Dear Seth Rogen: Here’s The Plot of Your ‘Alien Test’ Movie

by Shelt Garner

Working Title “Radar Love”
The first thing we see before the opening credits is a microscopic spaceship slowing down as it enters our solar system. It lands on the moon. Soon a bigger — but still small — spaceship shoots out of the lunar surfance, heading towards earth. This small ship finally enters the earth’s atmosphere and lands somewhere rather non-descriptive in either LA or NYC. After a few moments, the spot where the little ship landed begins to shift and bubble.

Opening Credits

Act I
We open with our Hero walking into work at his 80s radioshow in LA (or NYC). We’re introduced to the zany characters of his show. We learn a little backstory. He’s recently broken up with his long-term girlfriend and he’s feeling a little sorry for himself.

But once he’s on air, he switches gears and is very much a Robin Williams in “Good Morning, Vietnam.”

Inciting Incident: Our Hero wraps up the broadcast for the day and is told by his secretary that there’s someone to see him. He notices a well dress ethnically ambiguous woman standing in the foyer waiting for him. He’s taken aback that someone so hot would want to talk to him. After some pleasantries we cut to the two having coffee.

The woman acts as if she’s been listening to his 80s rock show avidly and yet there’s something a little off about her. She finally looks at him and says there’s something she has to tell him. She places her hand on his and there’s a 2001’s star gate sequence that we see happening in his mind.

He wakes up on a cot in a strange windowless room. He searches his mind for what happened and is boggled by the amount of information he now knows. The woman he met for coffee appears again and asks him if he’s ready? Ready for what, he asks. Our meeting, she says.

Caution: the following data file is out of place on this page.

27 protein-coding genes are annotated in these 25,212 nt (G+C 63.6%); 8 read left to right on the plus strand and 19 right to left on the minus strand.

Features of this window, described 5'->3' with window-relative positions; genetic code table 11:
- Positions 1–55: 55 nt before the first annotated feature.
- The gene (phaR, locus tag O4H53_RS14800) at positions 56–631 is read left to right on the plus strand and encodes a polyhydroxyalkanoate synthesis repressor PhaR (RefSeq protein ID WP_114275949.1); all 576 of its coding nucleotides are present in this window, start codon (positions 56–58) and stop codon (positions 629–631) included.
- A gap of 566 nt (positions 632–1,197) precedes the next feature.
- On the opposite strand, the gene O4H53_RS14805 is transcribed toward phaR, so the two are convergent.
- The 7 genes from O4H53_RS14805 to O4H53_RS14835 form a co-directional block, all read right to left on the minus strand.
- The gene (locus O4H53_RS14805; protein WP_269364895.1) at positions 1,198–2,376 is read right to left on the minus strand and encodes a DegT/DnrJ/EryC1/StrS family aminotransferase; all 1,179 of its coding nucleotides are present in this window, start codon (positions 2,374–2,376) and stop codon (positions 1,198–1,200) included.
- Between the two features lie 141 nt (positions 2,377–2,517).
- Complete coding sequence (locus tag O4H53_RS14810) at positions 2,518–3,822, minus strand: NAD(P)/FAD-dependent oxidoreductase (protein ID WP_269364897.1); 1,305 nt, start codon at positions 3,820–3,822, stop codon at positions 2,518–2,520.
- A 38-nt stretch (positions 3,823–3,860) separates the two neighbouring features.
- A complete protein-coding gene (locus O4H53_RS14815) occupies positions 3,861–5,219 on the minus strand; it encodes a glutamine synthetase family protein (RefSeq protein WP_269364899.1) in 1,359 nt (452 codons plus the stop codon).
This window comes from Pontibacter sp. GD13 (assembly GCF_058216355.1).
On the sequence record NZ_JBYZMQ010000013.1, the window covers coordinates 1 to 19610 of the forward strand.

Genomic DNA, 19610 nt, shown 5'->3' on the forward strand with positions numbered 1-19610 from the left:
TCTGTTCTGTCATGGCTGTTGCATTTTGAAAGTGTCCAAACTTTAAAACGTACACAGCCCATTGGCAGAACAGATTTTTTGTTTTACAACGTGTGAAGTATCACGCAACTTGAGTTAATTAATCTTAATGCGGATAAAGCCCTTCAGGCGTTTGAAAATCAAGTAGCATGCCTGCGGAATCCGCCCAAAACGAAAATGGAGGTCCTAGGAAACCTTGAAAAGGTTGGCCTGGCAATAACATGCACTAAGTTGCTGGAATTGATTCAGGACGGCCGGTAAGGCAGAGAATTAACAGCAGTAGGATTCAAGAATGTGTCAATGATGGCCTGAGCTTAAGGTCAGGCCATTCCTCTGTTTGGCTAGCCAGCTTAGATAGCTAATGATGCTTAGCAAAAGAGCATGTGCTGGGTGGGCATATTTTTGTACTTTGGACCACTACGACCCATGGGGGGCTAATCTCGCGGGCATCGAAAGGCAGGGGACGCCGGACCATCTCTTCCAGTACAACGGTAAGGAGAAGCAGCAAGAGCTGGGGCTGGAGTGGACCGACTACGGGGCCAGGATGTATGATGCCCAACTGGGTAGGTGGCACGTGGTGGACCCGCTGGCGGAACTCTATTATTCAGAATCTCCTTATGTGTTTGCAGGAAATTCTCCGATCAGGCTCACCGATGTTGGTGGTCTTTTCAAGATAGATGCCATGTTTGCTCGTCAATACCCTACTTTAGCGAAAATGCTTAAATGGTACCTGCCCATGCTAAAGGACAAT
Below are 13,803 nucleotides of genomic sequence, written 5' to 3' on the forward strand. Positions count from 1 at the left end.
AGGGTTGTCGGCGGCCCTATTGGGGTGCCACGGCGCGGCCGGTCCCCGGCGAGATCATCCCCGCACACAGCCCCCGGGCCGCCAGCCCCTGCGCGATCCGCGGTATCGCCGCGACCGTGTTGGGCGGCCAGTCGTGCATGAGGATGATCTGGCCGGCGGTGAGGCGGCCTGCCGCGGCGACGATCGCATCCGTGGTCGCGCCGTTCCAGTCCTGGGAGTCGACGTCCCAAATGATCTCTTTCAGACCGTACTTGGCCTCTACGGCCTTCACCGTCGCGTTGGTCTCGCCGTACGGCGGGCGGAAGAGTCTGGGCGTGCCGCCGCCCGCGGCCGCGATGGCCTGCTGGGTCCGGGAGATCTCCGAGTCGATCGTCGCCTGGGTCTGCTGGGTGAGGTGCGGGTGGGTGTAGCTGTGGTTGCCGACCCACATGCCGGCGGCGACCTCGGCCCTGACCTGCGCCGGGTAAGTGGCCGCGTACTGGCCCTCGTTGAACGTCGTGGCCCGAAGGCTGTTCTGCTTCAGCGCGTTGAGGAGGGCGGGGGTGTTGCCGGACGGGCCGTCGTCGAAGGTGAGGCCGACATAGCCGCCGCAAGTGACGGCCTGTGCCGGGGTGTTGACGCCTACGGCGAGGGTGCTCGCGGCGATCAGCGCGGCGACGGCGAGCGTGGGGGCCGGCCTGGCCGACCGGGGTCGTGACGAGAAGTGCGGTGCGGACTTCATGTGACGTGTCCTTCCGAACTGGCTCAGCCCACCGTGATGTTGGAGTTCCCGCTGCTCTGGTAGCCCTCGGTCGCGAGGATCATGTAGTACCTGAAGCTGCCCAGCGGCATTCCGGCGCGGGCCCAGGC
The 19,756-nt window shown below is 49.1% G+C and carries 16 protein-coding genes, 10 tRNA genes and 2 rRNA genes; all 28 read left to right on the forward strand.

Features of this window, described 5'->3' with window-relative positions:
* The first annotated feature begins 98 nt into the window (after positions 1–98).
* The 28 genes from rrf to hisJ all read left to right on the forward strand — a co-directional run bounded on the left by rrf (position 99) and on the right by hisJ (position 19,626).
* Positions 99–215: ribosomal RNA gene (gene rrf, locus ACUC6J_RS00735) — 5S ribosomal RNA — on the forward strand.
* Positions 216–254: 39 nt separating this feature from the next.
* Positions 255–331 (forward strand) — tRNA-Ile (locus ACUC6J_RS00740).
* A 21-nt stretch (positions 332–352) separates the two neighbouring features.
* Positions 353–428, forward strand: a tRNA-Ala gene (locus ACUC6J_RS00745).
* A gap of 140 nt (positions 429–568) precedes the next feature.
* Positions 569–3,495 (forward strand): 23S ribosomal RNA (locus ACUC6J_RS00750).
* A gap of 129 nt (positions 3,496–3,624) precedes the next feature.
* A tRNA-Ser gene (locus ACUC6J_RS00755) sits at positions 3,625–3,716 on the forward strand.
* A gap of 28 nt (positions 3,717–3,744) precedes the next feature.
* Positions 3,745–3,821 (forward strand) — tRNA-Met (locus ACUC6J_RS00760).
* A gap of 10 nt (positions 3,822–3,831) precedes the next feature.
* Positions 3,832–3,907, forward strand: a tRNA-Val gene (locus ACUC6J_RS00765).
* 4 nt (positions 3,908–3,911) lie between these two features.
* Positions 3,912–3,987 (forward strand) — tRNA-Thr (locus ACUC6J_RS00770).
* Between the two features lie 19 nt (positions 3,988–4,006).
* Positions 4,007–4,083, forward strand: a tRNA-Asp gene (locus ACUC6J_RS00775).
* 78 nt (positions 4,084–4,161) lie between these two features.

Act 1 ends with our Hero realizing he’s in a huge spaceship floating over Washington DC. He and the woman go down the steps of the ship and ultimately meet POTUS.

Act 2

This portion of the plot involves our hero coming involved in a huge planet-wide struggle. Everyone is upset that some nobody has been chosen by aliens to take a huge test that will determine humanity’s fate. There’s lots of efforts to discredit him. The aliens are absolutely clear — they love the music he plays and he’s their guy.

Midpoint: Because no one believes the aliens when they say they can move several hundred million humans to a new solar system, our Hero has to test out the technology. He takes a pill and wakes up in a pod on the other side of the planet.

The rest of this act involves the bad guys trying to screw up our hero’s attempts to take the test in question. He ultimately takes the test — it’s simply a test of his musical knowledge — and he passes with flying colors.

The “all is lost” moment of the second act is when it seems clear that humanity is too divided to take advantage of this amazing offer. The aliens get fed up and leave earth. In desperation, our Hero plays rock music at his radio station in a desperate hope to convince them to come back. (He talks to them via the titles of rock songs.)

At the very end of the act, it seems All Is Lost.

Act 3
Surprise! The aliens come back. Act three involves the process of moving people off the planet. The last scene is our Hero waking up on the new planet and realizing humanity has a second chance to get things right.

Of course, you need to throw in some romance somewhere along the way…maybe with the alien girl who is some sort of synthetic human?